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Maya Angelou's "Still I Rise" is a poem about strength and endurance, and about affirmation. It is about what is expected of a person like the speaker (in terms of controlling her), and what that person is capable of doing despite expectations.
Said of the poet:
Angelou early experienced the twin forces that would determine the shape of her life and the nature of her career: personal rejection and institutional racism.
In "Still I Rise," themes of rejection and racism can be seen. For example, the first stanza may well reflect the concept of slavery, seen with the word "history."
You may write me down in history
With your bitter, twisted lies,
You may trod me in the very dirt
But still, like dust, I'll rise.
The first line suggests that the telling of the history of slaves in America has long be controlled by whites who decided what was recorded in books and what was true as they saw it, but never spoke of the reality of slave life—forced to leave their homes and be treated like property...as if they were no longer people. However, Angelou's theme of perseverance is also present with the use of the word "dust." Dust has often been referred to as "abiding"—something that lasts forever. "Abiding" is defined as...
...continuing without change; enduring; steadfast...
Making this comparison, Angelou affirms that regardless of the abuse the speaker suffers (and the speaker can be seen to represent all blacks), that she will rise: she will not disappear, she will not be defeated and she will not be held back.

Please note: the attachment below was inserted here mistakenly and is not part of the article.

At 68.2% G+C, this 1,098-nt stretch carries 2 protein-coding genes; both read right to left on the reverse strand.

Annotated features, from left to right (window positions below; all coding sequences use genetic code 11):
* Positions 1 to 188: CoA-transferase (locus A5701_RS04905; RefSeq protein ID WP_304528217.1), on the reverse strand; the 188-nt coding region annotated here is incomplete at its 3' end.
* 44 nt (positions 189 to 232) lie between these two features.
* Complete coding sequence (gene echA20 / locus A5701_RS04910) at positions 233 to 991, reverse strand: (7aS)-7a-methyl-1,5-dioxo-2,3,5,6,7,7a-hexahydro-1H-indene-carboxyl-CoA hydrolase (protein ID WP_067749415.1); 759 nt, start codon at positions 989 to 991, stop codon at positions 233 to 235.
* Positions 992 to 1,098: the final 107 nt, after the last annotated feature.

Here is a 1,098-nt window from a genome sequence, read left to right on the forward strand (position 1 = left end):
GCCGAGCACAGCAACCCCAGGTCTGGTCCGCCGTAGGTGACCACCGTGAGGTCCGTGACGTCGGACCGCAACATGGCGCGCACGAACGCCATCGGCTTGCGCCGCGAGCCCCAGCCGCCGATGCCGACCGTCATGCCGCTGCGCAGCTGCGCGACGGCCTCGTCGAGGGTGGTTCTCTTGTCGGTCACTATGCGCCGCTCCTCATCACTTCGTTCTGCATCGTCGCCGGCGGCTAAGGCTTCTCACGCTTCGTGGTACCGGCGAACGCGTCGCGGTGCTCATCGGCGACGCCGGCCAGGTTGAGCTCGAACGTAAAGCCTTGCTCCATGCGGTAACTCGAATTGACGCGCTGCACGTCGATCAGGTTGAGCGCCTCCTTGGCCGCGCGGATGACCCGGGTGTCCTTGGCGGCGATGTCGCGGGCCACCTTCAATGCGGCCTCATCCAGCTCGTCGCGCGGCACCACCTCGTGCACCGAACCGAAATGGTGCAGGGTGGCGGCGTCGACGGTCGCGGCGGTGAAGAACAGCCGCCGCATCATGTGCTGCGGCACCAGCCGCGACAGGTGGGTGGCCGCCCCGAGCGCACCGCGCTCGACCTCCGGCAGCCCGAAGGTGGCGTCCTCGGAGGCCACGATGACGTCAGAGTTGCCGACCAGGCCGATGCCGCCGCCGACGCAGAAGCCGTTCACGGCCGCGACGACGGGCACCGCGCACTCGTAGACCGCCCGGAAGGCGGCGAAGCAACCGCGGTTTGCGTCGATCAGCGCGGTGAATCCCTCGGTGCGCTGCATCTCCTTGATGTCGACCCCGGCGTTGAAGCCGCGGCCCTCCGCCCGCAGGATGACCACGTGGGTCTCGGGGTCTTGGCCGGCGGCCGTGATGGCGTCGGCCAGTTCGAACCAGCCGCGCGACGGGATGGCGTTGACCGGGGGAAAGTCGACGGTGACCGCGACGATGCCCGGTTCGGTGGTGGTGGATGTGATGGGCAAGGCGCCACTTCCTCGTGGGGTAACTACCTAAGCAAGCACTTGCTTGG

The second stanza continues with the same tone...the speaker asks if she has upset her listener by not acting as the listener wants her act—subdued, repressed, sad, etc.
Why are you beset with gloom?
'Cause I walk like I've got oil wells
Pumping in my living room.
The speaker notes that she refuses to be downtrodden, and while the listener may be expecting her to be broken, she walks as if she the world's wealth is in her pockets. Her strength and defiance are clear. The images she provides speak of oppression and violence:
Did you want to see me broken?
Bowed head and lowered eyes?
You may shoot me with your words,
You may cut me with your eyes,
You may kill me with your hatefulness,
But still, like air, I'll rise.
In light of violence and even death, we now hear the essence of the speaker's spirit entering into the poem: for not even death will destroy the speaker's presence, as if it has grown so strong that it will defy the very limits of the passing from this earth.
Angelou's poem promises that nothing will destroy her will, and here we have an even greater sense of the promise of the survival of the race—the rising is like the air: it is everywhere and cannot be contained. The last section of the poem speaks directly of the path from slavery to the modern day: reciting life in huts and a past "rooted in pain." This race has achieved power as great as the mighty oceans that cannot be contained. Angelou speaks of her ancestors: their pain, their work, their sacrifice—and their legacy.
I am the dream and the hope of the slave.
This line provides closure to this age-old battle. This is a poem of challenge to those who wish to place a person of color into the limited confines of the past, and a declaration of freedom—after a very long journey—bringing the black race to freedom and dignity: at last.
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